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Information Brokers Settle FTC Charges

June 27, 2000

"Pretexting" To Obtain Consumers' Private Financial Data Barred

Information brokers who used deceptive methods to obtain private financial data about consumers and then sold the data through their Web site without the knowledge or consent of the consumers have agreed to settle Federal Trade Commission charges that their scam violated federal law. The settlement will bar the deceptive practices in the future and impose a $200,000 suspended monetary judgment representing the defendants' unlawful gains.

In April 1999, the FTC alleged that James J. Rapp and Regana L. Rapp, doing business as Touch Tone Information, Inc., lied to financial institutions about their own identity - a practice referred to as "pretexting" in the information brokerage industry - to obtain private financial information about individual consumers. The defendants might claim to be the consumer about whom they were seeking information, and claim, for example, that they were calling the bank because they had forgotten their checkbook and needed information about their account. Information brokers have often marketed pretexting services via the Internet to anyone willing to pay. The FTC alleged that the pretexting was deceptive and that Touch Tone's disclosure and sale of consumers' private financial information obtained by pretexting without consumers' knowledge or consent was an unfair act in violation of the FTC Act.

Settlement of the charges prohibits Touch Tone from pretexting, except where permitted by the Gramm-Leach Bliley Act, and from selling private financial information obtained through pretexting. In addition, the settlement imposes a $200,000 judgment, which represents the amount of the defendants' unlawful gains. Based on defendants' sworn statements and financial disclosures, the judgment has been suspended. If it is determined that the defendants misrepresented their finances, the settlement requires immediate payment of the $200,000 judgment. The settlement also requires that the defendants post a privacy policy on their Web site that discloses the types of personal identifying information they are collecting; how the data will be used; and the consumer's ability to 'opt-out' of particular uses, such as transfers to third parties; the means by which a consumer may access and review his or her personal information, and; the means by which a consumer may modify or delete personal information on file. The defendants are further required to establish and maintain reasonable procedures to protect the confidentiality, security and integrity of personal information collected from consumers. The settlement also contains record-keeping provisions to allow the FTC to monitor compliance with its order.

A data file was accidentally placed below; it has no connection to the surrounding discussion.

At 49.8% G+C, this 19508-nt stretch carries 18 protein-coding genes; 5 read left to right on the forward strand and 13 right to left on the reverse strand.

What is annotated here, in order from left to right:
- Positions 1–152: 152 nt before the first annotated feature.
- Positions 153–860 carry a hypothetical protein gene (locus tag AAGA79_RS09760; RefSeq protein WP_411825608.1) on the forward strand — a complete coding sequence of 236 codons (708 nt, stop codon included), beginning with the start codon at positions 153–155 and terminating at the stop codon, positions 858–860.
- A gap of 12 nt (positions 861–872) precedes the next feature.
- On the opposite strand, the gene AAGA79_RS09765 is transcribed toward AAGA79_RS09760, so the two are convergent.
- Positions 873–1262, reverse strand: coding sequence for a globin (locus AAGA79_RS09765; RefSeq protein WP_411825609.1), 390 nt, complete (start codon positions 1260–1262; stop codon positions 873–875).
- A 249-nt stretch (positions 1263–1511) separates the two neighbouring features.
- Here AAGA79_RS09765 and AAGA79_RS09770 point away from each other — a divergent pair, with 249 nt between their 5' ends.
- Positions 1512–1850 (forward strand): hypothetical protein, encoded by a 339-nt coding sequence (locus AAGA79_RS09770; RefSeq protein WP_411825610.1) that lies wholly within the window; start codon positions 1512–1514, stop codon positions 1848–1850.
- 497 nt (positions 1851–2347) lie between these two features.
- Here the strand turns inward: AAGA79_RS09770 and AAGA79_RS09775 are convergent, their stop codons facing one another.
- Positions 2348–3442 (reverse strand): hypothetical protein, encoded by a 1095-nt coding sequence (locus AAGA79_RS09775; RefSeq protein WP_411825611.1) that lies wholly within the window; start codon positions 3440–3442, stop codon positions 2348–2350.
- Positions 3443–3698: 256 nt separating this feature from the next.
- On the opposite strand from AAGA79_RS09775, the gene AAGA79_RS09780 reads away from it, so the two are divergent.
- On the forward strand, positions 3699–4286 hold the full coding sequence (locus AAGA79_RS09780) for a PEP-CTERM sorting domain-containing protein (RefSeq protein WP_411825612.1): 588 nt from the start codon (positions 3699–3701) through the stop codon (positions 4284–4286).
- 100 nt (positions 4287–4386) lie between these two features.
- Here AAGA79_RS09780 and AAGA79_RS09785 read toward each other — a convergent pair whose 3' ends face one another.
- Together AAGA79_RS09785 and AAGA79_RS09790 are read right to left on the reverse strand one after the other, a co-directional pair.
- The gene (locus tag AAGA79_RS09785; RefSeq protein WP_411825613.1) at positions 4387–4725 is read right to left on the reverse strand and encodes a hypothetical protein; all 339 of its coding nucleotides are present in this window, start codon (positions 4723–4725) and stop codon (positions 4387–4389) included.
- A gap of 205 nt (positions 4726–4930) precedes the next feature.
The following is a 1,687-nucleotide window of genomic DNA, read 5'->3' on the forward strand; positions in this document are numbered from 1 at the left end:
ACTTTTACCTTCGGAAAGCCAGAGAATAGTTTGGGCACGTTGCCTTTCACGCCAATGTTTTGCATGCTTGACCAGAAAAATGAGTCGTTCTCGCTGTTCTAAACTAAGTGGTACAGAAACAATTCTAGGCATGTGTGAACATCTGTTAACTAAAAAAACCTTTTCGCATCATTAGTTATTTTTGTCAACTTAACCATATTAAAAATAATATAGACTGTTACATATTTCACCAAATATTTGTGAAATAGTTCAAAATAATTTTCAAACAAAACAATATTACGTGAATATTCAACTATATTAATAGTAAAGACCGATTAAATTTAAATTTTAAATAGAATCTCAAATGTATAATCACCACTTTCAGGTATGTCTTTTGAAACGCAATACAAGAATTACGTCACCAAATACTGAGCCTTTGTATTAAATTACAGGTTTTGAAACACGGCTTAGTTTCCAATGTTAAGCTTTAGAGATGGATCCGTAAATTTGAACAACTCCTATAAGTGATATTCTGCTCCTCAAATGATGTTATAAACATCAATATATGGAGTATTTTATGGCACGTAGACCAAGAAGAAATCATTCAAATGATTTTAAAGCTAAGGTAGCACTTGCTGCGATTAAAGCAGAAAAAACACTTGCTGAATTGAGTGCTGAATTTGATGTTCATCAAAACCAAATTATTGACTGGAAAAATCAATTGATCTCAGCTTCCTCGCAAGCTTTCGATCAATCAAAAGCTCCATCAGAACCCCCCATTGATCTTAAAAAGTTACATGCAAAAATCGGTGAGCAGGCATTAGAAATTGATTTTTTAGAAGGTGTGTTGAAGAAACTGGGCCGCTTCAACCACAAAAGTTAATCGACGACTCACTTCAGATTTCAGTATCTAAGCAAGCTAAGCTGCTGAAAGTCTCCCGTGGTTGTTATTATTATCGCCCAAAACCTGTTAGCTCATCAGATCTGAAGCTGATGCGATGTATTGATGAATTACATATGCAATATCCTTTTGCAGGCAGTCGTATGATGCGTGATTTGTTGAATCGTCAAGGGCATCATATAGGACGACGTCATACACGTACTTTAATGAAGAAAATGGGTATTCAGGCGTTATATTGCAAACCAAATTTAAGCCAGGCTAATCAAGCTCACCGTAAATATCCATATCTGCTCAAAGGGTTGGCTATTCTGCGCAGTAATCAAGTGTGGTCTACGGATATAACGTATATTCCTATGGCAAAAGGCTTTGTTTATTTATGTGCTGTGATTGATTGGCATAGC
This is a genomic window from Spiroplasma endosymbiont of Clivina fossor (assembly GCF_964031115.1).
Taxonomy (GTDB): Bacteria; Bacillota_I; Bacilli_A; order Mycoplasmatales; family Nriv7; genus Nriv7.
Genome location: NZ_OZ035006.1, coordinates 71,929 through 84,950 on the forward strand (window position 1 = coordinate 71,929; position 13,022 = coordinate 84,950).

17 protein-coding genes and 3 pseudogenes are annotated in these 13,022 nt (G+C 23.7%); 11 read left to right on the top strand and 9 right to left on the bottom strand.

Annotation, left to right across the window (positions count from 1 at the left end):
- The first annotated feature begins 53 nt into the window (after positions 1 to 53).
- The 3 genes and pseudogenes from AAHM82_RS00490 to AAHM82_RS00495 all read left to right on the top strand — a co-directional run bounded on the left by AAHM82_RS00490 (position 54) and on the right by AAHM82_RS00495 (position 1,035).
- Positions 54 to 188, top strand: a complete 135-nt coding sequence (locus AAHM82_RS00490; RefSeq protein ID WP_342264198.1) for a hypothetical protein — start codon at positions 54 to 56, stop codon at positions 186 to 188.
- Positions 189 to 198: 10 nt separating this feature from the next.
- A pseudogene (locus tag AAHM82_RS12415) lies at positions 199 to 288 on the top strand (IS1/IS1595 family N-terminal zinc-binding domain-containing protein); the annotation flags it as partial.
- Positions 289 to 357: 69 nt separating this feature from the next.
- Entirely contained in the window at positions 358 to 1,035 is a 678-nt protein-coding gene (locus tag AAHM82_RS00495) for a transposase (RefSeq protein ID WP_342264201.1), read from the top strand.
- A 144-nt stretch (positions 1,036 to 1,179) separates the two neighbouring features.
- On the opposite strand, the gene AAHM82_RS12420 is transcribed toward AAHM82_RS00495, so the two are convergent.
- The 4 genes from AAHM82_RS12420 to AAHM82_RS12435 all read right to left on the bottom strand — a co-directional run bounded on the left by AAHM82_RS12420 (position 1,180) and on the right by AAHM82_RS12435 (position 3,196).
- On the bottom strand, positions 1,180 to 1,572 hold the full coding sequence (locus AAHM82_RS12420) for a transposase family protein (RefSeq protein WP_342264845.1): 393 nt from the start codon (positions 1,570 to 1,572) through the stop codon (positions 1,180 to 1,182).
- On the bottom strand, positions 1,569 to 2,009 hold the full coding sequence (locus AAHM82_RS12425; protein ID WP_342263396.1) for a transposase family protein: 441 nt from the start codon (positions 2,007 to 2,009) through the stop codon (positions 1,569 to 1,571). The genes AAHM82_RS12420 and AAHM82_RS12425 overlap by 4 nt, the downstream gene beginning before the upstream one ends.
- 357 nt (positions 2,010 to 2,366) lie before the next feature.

The Commission vote to accept the stipulated final judgment and order was 4-1, with Commissioner Orson Swindle issuing a dissenting statement.

Commissioner Swindle explained that he had reluctantly voted against the complaint in this matter last year, not from any belief that pretexting is an acceptable way to gather information, but because the facts presented by this case did not give him reason to believe that these defendants violated the Commission's long-standing deception standard or the unfairness standard established by Congress in Section 5(n) of the FTC Act. He added that Congress took up the issue of pretexting shortly thereafter and, in Section 521 of the Gramm-Leach-Bliley Act of 1999, prohibited pretexting under certain circumstances. Because the Gramm-Leach-Bliley Act gives the Commission authority, independent of Section 5, to proceed against pretexting in the future, there will be no need to distort the Commission's long-standing interpretation of deception in an attempt to stop a practice that falls outside the reach of the FTC Act. However, because the Commission's complaint was based solely on alleged violations of the FTC Act, and because the Gramm-Leach-Bliley Act does not apply retroactively, he dissents from the settlement for the same reasons that led him to dissent from the complaint.

FTC v. James J. Rapp and Regana L. Rapp, individually and doing business as Touch Tone Information, Inc. (District of Colorado)

Source: Federal Trade Commission

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